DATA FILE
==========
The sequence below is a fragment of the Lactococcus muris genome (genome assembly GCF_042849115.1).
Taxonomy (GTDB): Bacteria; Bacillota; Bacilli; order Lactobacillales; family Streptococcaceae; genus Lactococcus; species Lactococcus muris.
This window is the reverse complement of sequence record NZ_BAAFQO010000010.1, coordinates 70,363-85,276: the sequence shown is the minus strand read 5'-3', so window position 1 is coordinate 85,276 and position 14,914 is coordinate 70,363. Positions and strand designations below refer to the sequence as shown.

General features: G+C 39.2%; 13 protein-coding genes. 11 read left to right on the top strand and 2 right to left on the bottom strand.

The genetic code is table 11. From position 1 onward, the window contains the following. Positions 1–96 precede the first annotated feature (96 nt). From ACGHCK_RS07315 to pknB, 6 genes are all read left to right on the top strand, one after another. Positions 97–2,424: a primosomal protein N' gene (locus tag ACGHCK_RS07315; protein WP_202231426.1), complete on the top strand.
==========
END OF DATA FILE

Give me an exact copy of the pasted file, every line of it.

The sequence below is a fragment of the Lactococcus muris genome (genome assembly GCF_042849115.1).
Taxonomy (GTDB): Bacteria; Bacillota; Bacilli; order Lactobacillales; family Streptococcaceae; genus Lactococcus; species Lactococcus muris.
This window is the reverse complement of sequence record NZ_BAAFQO010000010.1, coordinates 70,363-85,276: the sequence shown is the minus strand read 5'-3', so window position 1 is coordinate 85,276 and position 14,914 is coordinate 70,363. Positions and strand designations below refer to the sequence as shown.

General features: G+C 39.2%; 13 protein-coding genes. 11 read left to right on the top strand and 2 right to left on the bottom strand.

The genetic code is table 11. From position 1 onward, the window contains the following. Positions 1–96 precede the first annotated feature (96 nt). From ACGHCK_RS07315 to pknB, 6 genes are all read left to right on the top strand, one after another. Positions 97–2,424: a primosomal protein N' gene (locus tag ACGHCK_RS07315; protein WP_202231426.1), complete on the top strand.